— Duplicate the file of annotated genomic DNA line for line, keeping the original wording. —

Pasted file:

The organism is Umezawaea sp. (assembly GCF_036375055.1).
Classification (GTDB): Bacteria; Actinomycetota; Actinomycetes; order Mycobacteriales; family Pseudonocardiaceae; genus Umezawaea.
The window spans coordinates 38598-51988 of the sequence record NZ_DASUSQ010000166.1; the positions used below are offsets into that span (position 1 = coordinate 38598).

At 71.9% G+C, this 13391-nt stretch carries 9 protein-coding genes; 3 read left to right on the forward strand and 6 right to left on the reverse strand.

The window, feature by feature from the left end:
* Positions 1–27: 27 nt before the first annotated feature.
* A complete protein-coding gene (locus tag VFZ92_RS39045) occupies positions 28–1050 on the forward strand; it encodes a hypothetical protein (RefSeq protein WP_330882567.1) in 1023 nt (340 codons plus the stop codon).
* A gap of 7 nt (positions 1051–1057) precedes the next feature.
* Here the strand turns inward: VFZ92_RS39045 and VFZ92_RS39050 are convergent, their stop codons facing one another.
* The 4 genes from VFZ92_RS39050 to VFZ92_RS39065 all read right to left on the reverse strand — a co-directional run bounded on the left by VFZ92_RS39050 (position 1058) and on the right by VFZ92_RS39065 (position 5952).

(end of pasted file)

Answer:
The organism is Umezawaea sp. (assembly GCF_036375055.1).
Classification (GTDB): Bacteria; Actinomycetota; Actinomycetes; order Mycobacteriales; family Pseudonocardiaceae; genus Umezawaea.
The window spans coordinates 38598-51988 of the sequence record NZ_DASUSQ010000166.1; the positions used below are offsets into that span (position 1 = coordinate 38598).

At 71.9% G+C, this 13391-nt stretch carries 9 protein-coding genes; 3 read left to right on the forward strand and 6 right to left on the reverse strand.

The window, feature by feature from the left end:
* Positions 1–27: 27 nt before the first annotated feature.
* A complete protein-coding gene (locus tag VFZ92_RS39045) occupies positions 28–1050 on the forward strand; it encodes a hypothetical protein (RefSeq protein WP_330882567.1) in 1023 nt (340 codons plus the stop codon).
* A gap of 7 nt (positions 1051–1057) precedes the next feature.
* Here the strand turns inward: VFZ92_RS39045 and VFZ92_RS39050 are convergent, their stop codons facing one another.
* The 4 genes from VFZ92_RS39050 to VFZ92_RS39065 all read right to left on the reverse strand — a co-directional run bounded on the left by VFZ92_RS39050 (position 1058) and on the right by VFZ92_RS39065 (position 5952).